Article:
“Yes. It is,” I said simply. I couldn’t feel him touching me, but I knew that soon I would. Soon I’d feel his hand in mine which had always lit fireworks in my stomach. Soon I’d have my arms around him, feel his heart beat in time with mine. Soon.

    “No,” He said, more firm this time, “it isn’t.”

    I didn’t answer him. Instead, I picked up the last piece to complete the set up, a small pouch. But before I could open it, Erick whipped back from me and all but yelled, “Damnit, Dal! Would you stop and see reason?”

   This made me turn on him, anger spiking once more, “I am seeing reason!”

    His jaw clenched. Looking at him like this, so out of sorts with his anger and fear, hurt. I wish I could convince him there was nothing to fear, but he hadn’t seen reason all night. He raked a rough hand through his hair, black strands falling through his fingers like water. He’d always had tan skin but being a ghost seemed to have made him paler.

    Those beautiful ruby lips that I’d once kissed, that had once adored me, lifted in a fanged sneer, “I am all alone here.”

    I blinked, confused by his words. “I know,” I gestured to the table, “that’s why I am doing this.”

    “No,” he growled, “you aren’t hearing me. I am all alone. I haven’t seen a single soul. If this ritual works, whose to say that you won’t be alone too?”

    Shaking my head, I lifted the small white pouch in my hands, “I have your DNA, Erick. I’m not just dying, I am tying my soul to you!”

    His eyes fell to the pouch and it was obvious in the way he paused that he hadn’t known that to be possible. After a moment of silence passed, I was sure he was starting to see, to understand. But then he shook his head and made a sound between a yell and a growl.

    He rushed up to me until we stood so close I would have felt his breath brushing my face if he’d been alive. When he spoke again, his voice was desolate, pleading. He dropped to one knee, then another until he was looking up at me with those magnetic glacier eyes, “Please,” he croaked, “there are so many unknowns in your plan. You got this spellbook from some sketchy, back alley witch. Who knows if it will work. What if you die for nothing? What if it does nothing at all?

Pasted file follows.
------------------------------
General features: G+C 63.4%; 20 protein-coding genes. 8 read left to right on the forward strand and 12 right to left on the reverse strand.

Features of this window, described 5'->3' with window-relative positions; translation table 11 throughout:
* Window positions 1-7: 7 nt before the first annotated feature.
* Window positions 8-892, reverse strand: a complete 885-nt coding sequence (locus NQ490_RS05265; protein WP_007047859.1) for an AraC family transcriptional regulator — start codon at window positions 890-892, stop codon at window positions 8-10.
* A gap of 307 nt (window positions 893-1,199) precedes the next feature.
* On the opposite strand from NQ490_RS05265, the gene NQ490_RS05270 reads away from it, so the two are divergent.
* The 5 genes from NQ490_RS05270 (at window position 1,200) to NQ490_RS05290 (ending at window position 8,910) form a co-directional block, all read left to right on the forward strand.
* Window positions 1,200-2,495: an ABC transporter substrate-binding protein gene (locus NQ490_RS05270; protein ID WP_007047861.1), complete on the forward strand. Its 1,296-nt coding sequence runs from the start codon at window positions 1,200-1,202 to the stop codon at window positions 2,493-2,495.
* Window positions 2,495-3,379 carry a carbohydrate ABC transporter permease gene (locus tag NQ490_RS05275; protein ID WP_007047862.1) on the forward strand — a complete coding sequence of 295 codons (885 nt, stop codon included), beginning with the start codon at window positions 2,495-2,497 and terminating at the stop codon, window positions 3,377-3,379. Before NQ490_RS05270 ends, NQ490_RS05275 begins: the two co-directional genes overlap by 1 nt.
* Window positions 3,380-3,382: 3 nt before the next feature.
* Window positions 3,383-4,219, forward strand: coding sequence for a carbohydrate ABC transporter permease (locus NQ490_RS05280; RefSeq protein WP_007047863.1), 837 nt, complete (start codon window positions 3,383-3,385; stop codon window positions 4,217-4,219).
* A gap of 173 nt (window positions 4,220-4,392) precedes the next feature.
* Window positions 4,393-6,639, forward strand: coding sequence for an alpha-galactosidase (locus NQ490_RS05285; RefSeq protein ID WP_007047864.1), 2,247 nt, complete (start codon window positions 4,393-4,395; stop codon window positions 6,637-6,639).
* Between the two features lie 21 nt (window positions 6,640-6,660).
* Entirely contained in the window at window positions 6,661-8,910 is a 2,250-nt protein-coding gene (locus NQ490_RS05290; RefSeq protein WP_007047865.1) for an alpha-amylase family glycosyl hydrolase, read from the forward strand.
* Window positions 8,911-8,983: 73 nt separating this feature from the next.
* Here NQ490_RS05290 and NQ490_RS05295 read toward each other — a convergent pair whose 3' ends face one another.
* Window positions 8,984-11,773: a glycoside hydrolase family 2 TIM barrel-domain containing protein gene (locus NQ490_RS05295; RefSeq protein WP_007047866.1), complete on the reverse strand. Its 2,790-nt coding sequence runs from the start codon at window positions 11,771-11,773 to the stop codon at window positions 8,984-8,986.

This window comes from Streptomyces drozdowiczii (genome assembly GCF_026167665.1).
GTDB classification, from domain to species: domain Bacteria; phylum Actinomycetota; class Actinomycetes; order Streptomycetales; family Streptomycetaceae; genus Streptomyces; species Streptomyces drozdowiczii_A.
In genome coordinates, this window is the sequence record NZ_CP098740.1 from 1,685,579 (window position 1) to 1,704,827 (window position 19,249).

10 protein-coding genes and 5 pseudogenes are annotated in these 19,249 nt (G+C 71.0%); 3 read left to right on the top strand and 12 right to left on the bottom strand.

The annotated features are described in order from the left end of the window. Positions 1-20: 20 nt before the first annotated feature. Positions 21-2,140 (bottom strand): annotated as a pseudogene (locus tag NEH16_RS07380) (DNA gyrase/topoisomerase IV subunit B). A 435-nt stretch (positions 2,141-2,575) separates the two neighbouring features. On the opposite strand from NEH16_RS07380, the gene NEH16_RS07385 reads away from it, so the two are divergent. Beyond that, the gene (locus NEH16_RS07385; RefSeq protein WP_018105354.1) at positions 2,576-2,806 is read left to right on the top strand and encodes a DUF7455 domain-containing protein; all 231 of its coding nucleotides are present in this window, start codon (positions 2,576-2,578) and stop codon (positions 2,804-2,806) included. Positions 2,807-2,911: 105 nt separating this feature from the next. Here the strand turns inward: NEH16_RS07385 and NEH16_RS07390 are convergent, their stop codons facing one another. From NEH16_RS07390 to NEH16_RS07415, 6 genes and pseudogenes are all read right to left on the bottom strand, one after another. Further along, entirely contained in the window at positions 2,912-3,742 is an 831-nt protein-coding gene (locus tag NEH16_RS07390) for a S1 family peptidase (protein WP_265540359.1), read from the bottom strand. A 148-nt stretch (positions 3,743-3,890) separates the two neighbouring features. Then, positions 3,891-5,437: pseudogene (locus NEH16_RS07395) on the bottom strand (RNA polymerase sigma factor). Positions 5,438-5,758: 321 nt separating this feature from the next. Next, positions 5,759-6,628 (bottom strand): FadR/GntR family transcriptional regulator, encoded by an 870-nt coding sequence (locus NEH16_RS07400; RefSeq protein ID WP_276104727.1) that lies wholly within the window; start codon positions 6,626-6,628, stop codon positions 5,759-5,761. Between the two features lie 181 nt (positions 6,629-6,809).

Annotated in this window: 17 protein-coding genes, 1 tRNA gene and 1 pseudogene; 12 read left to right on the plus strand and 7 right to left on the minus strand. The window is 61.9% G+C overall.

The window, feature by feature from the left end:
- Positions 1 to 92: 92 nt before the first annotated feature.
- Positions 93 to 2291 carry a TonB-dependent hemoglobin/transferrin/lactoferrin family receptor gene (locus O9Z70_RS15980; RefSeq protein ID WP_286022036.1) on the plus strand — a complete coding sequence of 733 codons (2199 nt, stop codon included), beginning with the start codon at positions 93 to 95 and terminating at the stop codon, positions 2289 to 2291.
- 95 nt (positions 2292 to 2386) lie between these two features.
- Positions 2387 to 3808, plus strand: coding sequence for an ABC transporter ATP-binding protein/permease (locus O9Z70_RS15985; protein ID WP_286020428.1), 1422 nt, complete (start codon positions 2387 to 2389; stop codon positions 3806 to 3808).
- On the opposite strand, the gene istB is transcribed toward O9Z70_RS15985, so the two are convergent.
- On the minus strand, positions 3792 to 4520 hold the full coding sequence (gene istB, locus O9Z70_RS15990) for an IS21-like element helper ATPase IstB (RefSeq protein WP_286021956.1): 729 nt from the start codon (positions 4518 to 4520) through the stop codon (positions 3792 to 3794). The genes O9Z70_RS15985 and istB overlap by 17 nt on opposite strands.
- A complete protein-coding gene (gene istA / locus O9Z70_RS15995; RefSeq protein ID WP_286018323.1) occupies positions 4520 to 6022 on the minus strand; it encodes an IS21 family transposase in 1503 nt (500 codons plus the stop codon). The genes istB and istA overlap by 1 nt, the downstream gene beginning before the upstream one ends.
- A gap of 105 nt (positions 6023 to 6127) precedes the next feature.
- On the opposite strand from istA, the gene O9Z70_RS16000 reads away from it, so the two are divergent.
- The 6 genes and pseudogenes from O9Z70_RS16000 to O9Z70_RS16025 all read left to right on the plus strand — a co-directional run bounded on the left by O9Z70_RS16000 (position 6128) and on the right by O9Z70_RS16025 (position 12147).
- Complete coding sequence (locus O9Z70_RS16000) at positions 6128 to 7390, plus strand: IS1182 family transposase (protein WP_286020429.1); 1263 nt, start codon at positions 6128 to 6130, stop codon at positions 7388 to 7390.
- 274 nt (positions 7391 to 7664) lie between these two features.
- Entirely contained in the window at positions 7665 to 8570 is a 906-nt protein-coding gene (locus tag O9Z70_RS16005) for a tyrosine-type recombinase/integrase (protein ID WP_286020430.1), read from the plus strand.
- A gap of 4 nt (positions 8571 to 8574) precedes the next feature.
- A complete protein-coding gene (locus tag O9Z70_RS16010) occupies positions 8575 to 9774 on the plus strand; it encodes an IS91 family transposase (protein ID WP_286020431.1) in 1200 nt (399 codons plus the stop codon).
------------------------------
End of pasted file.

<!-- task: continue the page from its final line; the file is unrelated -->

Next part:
“Just, please. At least,” he paused to release a tremulous breath. Glancing to the table he ran a shaky hand through his hair before turning back to me, “At least wait until next year. Do more research and if next year you are sure, do it. One year, Daliah. Please.”

    I stood frozen, staring down at him with barely leashed tears. It was true, there were so many unknowns in my plan. This ritual could end up being for something completely different than what I thought. Or it could be exactly what I thought. It could work. Or I could die, not as a vampire but as a witch.

    The sight of him, Erick Latsova, who never bowed for anyone on his knees, begging me to wait shattered something within me. He was compromising with me, that’s how desperate and scared he was. One more year in return for the safety of my soul.

    “No.”

    His eyes went wide and his hands, which had been gripping my arms, fell away, “No,” he repeated, as if unsure he’d heard right.

    “No,” I said, more firmly this time, fists clenched. My entire body was trembling. “You expect me to wait a whole year. Another year, Erick? No!”

    I whirled and grabbing one of the many candles linning the table I threw it at the wall with a scream. It crumbled to pieces. “Do you not know what I went through after you were killed?” I shrieked. A strangled cry broke out of my chest as I threw another candle. Lightning struck as it shattered against the wall. “I was empty! I was broken! How do you not understand that? After watching me become a living corpse how do you not understand that I have to do this now?”

    He was already up on his feet, coming towards me. I was a mess, my hat having flown off when I’d thrown the first candle, tear streaked mascara racing down my face and my breathing laborous. But the fury within his own gaze made me see red. “Why can’t you just wait if-“

    “Because I miss you!”

    Silence, suffocating with tension, fell then with my scream echoing around us. The only sounds were my breathing and the thunder outside. He swallowed hard, glaring at the floor. I couldn’t wait. I needed to be with him. Living without him wasn’t living at all.